Finally, let me cover some general tips. Consider what type of item this should be under the new rules. Magic items come in a great variety from consumables to structures to held items to worn items. Each of these has specifications that make them unique, such as the investment requirements for armor, weapons, and worn items. Make sure to consider whether the item should require investment. Ten invested items can seem like a lot, but those available investments will definitely start wearing thin at higher levels. For the purposes of magical effects, don’t be afraid to make “spells in a can” to replicate the effects of the original magic items. Spells are also a great benchmark for the power of an item. Items shouldn’t invalidate a spellcaster, though, at least not at first. Avoid having an item that can take the place of a spellcaster at the same level as that will probably make the party mage feel kind of cruddy. Rather than having an item that can grant the effects of invisiblity as a 3rd-level item, consider holding off a few levels to allow the resident mage some time to shine with their casting of the spell. Such an item would probably be better as a 5th-level or higher item. Also, try to make the item more interesting if you can. An item can totally grant a simple item bonus to a save, skill, or other check, but the Core Rulebook does a great job of covering most of the basics. Try to include interesting activation abilities or passive abilities to justify the item’s mechanical niche and encourage players to take it.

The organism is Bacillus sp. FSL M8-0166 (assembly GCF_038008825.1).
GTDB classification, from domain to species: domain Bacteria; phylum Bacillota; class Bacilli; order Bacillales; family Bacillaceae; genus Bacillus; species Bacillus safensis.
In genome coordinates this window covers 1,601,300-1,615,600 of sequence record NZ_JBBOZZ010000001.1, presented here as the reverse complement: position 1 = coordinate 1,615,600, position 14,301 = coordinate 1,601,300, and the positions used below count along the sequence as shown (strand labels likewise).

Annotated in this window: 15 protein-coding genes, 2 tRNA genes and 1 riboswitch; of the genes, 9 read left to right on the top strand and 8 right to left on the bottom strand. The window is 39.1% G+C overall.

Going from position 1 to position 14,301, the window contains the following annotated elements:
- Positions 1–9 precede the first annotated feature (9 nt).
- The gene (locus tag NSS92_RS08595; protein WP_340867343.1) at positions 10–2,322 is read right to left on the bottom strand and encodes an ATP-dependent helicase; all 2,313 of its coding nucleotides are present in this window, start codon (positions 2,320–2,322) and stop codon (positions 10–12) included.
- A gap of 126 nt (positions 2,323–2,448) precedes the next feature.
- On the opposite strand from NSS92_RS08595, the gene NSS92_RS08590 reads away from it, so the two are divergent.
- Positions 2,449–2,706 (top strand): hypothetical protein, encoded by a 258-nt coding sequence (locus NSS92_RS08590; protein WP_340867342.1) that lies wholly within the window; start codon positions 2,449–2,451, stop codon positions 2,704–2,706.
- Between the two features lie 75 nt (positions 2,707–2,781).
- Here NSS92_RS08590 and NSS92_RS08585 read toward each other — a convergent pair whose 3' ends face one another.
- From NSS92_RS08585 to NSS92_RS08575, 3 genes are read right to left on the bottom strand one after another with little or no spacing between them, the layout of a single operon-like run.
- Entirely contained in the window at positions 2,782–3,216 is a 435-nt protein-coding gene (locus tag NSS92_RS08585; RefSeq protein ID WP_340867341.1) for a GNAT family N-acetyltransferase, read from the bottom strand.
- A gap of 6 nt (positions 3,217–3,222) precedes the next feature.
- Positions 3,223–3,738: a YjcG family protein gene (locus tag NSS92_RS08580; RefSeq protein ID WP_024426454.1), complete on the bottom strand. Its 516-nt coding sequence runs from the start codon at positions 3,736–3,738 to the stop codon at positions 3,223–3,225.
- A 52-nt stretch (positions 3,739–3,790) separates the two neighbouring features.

I think to properly display these tips in action, I should convert an item over for you! The 2E core rules surprisingly don’t have the handy haversack, which is such a classic I had to have it right away. There were a few things that I had to keep in mind here. First, I didn’t want to invalidate the bag of holding. To avoid that, I made sure that the handy haversack couldn’t hold as much as the bag of holding. Second, I wanted to make sure that replicating the drawing of an item didn’t provoke Attacks of Opportunity but was also limited to once per round. Finally, I wanted to make sure the item had an interesting wrinkle to make it more than just a direct port, which is why I added what I call the “item launcher” portion of the item. I hope you like it! Next week, I’ll be covering the conversion of spells. I hope you’ll join me then!